Investors were rudely reminded on Monday that the country’s banks have a second wave of stress and bad loans coming at them. And, this wave will likely emerge from non-banking financial companies (NBFCs).
A resolution plan submitted by a housing finance company to banks fell short of market expectations, while another was dragged to court for allegedly misappropriating funds.
Since banks have lent ₹6.4 trillion to NBFCs as of July end, it was not surprising that banking stocks came under severe pressure.
Ergo, the Nifty Bank index fell more than 2%, while smaller banks, such as RBL Bank Ltd, lost over 10% on Monday. “Two factors, the resolution plan by DHFL and what is happening with Indiabulls Housing Finance was the reason behind why bank stocks fell today," said an analyst, asking not to be named. DHFL is Dewan Housing Finance Corp. Ltd.
Of course, the damage to HFCs, especially Indiabulls Housing, was even more. It fell 34% on Monday after the Reserve Bank of India (RBI) placed the firm’s intended merger target Lakshmi Vilas Bank Ltd under prompt corrective action (PCA). In April, Indiabulls announced the merger with Lakshmi Vilas in an all-share deal. The Economic Times reported that RBI has not given a green signal to the merger. But Gagan Banga, vice chairman and MD of Indiabulls Housing Finance, presented his company as a rescuer of the bank and said that he is hopeful the merger process would be completed within the fiscal year. “We are hopeful to hear from RBI within a month," said Banga in a conference call with investors post market hours on Monday. He added that for a bank under PCA, a merger with a large balance sheet would provide the necessary capital.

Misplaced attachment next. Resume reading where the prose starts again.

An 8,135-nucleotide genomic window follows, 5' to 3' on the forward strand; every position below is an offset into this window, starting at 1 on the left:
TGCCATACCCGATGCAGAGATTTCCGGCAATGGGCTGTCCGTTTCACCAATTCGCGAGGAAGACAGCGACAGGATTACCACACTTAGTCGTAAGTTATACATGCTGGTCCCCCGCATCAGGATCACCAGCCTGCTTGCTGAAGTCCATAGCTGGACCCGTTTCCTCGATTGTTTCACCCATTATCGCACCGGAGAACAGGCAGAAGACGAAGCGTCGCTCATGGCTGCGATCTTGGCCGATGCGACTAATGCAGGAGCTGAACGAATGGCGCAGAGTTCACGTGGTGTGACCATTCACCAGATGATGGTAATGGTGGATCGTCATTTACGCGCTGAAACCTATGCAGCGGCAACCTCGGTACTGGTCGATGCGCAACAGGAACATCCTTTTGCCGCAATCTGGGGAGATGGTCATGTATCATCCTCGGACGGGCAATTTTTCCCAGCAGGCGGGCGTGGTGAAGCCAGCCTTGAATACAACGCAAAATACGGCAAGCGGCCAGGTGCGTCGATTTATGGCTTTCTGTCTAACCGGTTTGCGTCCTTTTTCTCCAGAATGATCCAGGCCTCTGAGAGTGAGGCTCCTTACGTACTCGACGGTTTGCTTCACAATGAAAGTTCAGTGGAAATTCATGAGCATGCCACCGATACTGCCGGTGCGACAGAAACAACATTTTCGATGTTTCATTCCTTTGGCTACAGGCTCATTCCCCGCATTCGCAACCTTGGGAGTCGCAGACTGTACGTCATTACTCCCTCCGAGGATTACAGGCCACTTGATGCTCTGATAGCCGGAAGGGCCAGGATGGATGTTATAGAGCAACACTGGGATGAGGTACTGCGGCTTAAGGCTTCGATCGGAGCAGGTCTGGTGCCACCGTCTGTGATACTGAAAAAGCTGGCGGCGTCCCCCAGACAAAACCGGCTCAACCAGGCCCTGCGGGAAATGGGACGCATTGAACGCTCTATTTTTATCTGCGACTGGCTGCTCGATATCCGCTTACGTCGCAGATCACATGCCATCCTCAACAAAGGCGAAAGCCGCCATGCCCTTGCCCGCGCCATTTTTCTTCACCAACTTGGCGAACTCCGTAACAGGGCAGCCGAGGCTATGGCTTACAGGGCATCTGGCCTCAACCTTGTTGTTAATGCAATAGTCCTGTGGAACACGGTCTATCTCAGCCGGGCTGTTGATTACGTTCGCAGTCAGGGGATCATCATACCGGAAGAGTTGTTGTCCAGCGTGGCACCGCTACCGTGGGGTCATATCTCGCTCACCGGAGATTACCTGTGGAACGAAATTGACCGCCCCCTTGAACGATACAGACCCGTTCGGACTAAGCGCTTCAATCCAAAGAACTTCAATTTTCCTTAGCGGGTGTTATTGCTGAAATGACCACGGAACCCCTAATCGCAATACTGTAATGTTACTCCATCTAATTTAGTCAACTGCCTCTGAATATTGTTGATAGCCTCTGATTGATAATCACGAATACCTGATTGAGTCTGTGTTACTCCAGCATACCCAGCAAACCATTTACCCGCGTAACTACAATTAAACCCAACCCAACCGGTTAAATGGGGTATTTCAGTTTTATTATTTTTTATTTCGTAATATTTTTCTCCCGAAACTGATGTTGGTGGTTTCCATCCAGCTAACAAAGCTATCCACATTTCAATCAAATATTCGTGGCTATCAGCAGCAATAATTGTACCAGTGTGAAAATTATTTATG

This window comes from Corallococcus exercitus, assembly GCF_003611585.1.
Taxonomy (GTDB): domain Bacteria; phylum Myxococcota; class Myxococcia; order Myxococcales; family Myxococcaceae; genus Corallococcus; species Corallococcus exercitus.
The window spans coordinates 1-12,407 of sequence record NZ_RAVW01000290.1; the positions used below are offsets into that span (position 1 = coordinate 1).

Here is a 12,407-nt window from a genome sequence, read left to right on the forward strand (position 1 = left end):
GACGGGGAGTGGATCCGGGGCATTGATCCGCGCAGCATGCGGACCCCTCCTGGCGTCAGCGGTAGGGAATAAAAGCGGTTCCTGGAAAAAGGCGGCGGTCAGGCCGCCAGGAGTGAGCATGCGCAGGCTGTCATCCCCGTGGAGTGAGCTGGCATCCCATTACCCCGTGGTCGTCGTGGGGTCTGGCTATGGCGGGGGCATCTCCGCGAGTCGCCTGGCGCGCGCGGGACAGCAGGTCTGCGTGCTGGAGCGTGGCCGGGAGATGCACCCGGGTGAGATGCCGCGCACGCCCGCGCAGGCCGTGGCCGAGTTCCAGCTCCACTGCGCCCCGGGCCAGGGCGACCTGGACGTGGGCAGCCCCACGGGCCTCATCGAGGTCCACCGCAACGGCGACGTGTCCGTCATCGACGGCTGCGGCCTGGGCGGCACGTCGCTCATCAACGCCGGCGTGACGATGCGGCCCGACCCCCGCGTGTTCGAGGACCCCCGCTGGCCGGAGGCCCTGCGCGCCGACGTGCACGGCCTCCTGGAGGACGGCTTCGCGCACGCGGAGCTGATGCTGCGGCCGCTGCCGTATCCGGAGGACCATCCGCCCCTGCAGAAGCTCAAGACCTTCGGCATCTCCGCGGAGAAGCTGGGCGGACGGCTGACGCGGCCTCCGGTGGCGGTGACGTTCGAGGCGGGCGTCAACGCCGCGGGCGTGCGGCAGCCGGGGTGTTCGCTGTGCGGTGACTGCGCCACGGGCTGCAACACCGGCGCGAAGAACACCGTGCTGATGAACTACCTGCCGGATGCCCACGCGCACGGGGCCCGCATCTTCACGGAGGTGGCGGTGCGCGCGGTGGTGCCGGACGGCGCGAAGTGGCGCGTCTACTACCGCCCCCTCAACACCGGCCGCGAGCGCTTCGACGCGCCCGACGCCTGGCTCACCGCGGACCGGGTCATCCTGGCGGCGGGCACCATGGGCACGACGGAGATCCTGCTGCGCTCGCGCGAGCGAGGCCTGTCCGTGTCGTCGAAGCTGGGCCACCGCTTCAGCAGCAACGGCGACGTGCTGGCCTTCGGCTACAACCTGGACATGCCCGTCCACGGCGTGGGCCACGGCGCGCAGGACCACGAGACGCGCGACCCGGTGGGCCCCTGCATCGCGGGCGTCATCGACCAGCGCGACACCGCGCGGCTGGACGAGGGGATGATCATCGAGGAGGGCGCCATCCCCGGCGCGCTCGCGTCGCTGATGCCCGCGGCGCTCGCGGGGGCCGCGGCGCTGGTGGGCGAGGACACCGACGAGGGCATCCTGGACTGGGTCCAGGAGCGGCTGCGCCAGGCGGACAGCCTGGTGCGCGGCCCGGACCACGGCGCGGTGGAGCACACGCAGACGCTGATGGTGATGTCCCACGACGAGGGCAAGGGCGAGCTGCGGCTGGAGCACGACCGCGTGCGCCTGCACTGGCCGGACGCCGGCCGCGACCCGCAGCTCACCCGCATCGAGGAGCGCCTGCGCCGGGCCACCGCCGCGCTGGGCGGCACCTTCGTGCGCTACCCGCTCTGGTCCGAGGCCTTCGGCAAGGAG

And there are other troubles brewing for the housing financier. A Delhi high court bench has issued notices to regulators seeking their response in a public interest litigation filed earlier this month.
Considering that many banks have lent to Indiabulls Housing Finance, the malaise in the stock soon spread to bank shares.
Meanwhile, DHFL submitted its draft resolution plan on Friday to lenders, which doesn’t seem to have impressed the market. Investors fear the haircuts to banks will be large and the debt-equity conversion proposed is expensive. DHFL’s shares dropped over 8% in reaction to the plan.
Indian banks had a short-lived relief in the first quarter, when their bad loan pile shrank. However, new stress has emerged ever since, and analysts at Jefferies India Pvt. Ltd said that close to ₹1.6 trillion of bad loans would be added. “Not small, but not large enough to disarray the banking system," the brokerage firm said in a note dated 24 September.
Stress is around the corner again. It remains to be seen which banks would ride this one out without any bruises.